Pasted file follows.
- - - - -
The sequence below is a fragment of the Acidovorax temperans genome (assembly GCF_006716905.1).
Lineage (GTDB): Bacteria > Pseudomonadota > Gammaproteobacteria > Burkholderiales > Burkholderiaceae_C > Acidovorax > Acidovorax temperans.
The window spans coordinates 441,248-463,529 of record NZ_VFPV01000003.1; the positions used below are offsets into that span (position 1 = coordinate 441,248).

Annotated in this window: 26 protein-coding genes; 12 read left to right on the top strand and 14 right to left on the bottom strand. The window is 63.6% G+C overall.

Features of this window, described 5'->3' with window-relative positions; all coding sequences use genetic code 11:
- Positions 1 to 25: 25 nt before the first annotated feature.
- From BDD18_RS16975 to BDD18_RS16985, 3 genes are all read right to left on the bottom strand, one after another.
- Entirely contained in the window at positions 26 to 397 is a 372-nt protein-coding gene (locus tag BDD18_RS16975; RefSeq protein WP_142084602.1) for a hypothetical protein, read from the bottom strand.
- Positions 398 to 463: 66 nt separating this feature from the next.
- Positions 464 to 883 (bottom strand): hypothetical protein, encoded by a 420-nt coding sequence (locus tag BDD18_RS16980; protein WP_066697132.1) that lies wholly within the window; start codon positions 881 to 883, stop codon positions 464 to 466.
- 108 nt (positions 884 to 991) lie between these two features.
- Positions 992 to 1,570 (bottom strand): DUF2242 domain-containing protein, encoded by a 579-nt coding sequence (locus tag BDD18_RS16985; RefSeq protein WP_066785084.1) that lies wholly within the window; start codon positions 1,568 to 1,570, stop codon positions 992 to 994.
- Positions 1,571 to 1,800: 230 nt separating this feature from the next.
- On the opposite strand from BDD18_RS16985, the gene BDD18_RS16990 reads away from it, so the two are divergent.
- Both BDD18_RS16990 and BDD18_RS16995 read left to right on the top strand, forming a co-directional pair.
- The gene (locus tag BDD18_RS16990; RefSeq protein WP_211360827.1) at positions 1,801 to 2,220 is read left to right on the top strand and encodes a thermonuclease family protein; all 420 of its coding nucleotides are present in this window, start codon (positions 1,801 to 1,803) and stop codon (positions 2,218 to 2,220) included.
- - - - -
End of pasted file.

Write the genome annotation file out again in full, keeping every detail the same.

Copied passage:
The sequence below is a fragment of the Acidovorax temperans genome (assembly GCF_006716905.1).
Lineage (GTDB): Bacteria > Pseudomonadota > Gammaproteobacteria > Burkholderiales > Burkholderiaceae_C > Acidovorax > Acidovorax temperans.
The window spans coordinates 441,248-463,529 of record NZ_VFPV01000003.1; the positions used below are offsets into that span (position 1 = coordinate 441,248).

Annotated in this window: 26 protein-coding genes; 12 read left to right on the top strand and 14 right to left on the bottom strand. The window is 63.6% G+C overall.

Features of this window, described 5'->3' with window-relative positions; all coding sequences use genetic code 11:
- Positions 1 to 25: 25 nt before the first annotated feature.
- From BDD18_RS16975 to BDD18_RS16985, 3 genes are all read right to left on the bottom strand, one after another.
- Entirely contained in the window at positions 26 to 397 is a 372-nt protein-coding gene (locus tag BDD18_RS16975; RefSeq protein WP_142084602.1) for a hypothetical protein, read from the bottom strand.
- Positions 398 to 463: 66 nt separating this feature from the next.
- Positions 464 to 883 (bottom strand): hypothetical protein, encoded by a 420-nt coding sequence (locus tag BDD18_RS16980; protein WP_066697132.1) that lies wholly within the window; start codon positions 881 to 883, stop codon positions 464 to 466.
- 108 nt (positions 884 to 991) lie between these two features.
- Positions 992 to 1,570 (bottom strand): DUF2242 domain-containing protein, encoded by a 579-nt coding sequence (locus tag BDD18_RS16985; RefSeq protein WP_066785084.1) that lies wholly within the window; start codon positions 1,568 to 1,570, stop codon positions 992 to 994.
- Positions 1,571 to 1,800: 230 nt separating this feature from the next.
- On the opposite strand from BDD18_RS16985, the gene BDD18_RS16990 reads away from it, so the two are divergent.
- Both BDD18_RS16990 and BDD18_RS16995 read left to right on the top strand, forming a co-directional pair.
- The gene (locus tag BDD18_RS16990; RefSeq protein WP_211360827.1) at positions 1,801 to 2,220 is read left to right on the top strand and encodes a thermonuclease family protein; all 420 of its coding nucleotides are present in this window, start codon (positions 1,801 to 1,803) and stop codon (positions 2,218 to 2,220) included.